Decades of neglect, a failing health system and remote mountainous topography have created a "crisis in maternal health", according to a government taskforce in Papua New Guinea.
While progress has been made since the taskforce released its recommendations in 2009, some 250 women are still dying for every 100,000 live births, according to a 2008 inter-agency estimate.
Maternal mortality rates in PNG doubled from 1996-2006, states the government's most recent national health survey, which prompted the government-appointed taskforce to find ways to make pregnancy less deadly.
Inaccessible and ill-equipped health centres, early pregnancies, poor care and ineffective communication are among the reasons health and aid workers cite for the still-high level of maternal deaths.
In PNG, the nearest health clinic might be hours by boat, foot, or in the luckiest of circumstances, local transport, from the village, says Miriam Lovai, former head of the national midwife association.
"On the Sepik River [the country's longest river] and other rivers they [women] are floated down on rafters consisting of tied banana trees or other logs," said Lovai.
At least four out of 10 people in parts of PNG cannot access healthcare due to distance or lack of roads, according to the taskforce.
Even when a woman can access trained medical care, there is still little understanding of when to seek care during childbirth, said Grace Kariwiga from the UN Children's Fund (UNICEF) office in the capital, Port Moresby. "The woman, the family or the husband, often delay seeking care, because they don't recognize the danger signals."
"Most give birth at home, because there is a lack of money, and [transport] infrastructure, so it is difficult for them to come in," said George Manapel from the national Department of Health in Goroka, the capital of East Highlands Province, one of 21 provinces.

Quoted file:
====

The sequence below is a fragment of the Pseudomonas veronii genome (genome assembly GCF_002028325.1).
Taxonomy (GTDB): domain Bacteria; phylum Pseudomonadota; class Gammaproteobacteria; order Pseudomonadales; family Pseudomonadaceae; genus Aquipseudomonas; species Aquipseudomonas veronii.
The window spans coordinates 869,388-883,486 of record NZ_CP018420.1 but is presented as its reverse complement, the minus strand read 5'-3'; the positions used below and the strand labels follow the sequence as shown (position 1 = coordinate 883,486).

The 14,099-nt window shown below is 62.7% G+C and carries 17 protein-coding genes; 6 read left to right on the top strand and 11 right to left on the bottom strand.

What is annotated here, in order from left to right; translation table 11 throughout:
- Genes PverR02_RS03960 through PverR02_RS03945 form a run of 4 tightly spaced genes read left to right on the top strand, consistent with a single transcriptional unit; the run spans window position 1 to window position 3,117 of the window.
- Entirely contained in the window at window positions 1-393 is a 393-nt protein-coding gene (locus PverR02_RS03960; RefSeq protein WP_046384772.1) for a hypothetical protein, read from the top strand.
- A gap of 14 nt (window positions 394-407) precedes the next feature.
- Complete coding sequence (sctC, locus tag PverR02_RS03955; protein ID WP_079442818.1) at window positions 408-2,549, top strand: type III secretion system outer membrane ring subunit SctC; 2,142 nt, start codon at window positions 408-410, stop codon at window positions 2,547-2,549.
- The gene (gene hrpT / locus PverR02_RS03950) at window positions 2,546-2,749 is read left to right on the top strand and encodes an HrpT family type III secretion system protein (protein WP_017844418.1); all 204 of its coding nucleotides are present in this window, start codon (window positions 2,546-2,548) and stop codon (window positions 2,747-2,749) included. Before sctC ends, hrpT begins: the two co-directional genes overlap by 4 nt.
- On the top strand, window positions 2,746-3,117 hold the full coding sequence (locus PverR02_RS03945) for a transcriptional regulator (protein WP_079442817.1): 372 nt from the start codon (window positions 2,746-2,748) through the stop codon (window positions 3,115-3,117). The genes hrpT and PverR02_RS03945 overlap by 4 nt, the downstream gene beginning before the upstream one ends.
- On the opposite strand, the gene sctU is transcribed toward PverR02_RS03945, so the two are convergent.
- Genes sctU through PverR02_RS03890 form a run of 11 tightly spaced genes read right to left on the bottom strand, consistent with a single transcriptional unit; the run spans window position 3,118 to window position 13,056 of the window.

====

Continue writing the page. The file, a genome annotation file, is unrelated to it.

Nationwide, 53 percent of women gave birth with a skilled birth attendant in 2006, but access to healthcare in some provinces is worse than others, noted the government taskforce.
To make it easier for pregnant women to seek care, it recommended transport subsidies.
It also suggested expanding local solutions such as a "red card" system in the remote Trobiand Islands of Milne Bay Province where women in labour can display a red card on the side of the road, which obliges any car to take her to the nearest health centre.
In a recent index of health workers' impact by the NGO Save the Children, PNG ranked in the bottom 20 of 161 surveyed countries.
Children in those countries, which all fall below the World Health Organization (WHO) minimum threshold of just over two health workers per 1,000 people, are five times more likely to die, noted the index.
PNG had one health worker (including doctors, midwives, nurses and community health workers) for every 1,000 residents in 2008, according to WHO.
Photo: Arthur Chapman
|Mountainous terrain stands between health centres and women in some parts of the country|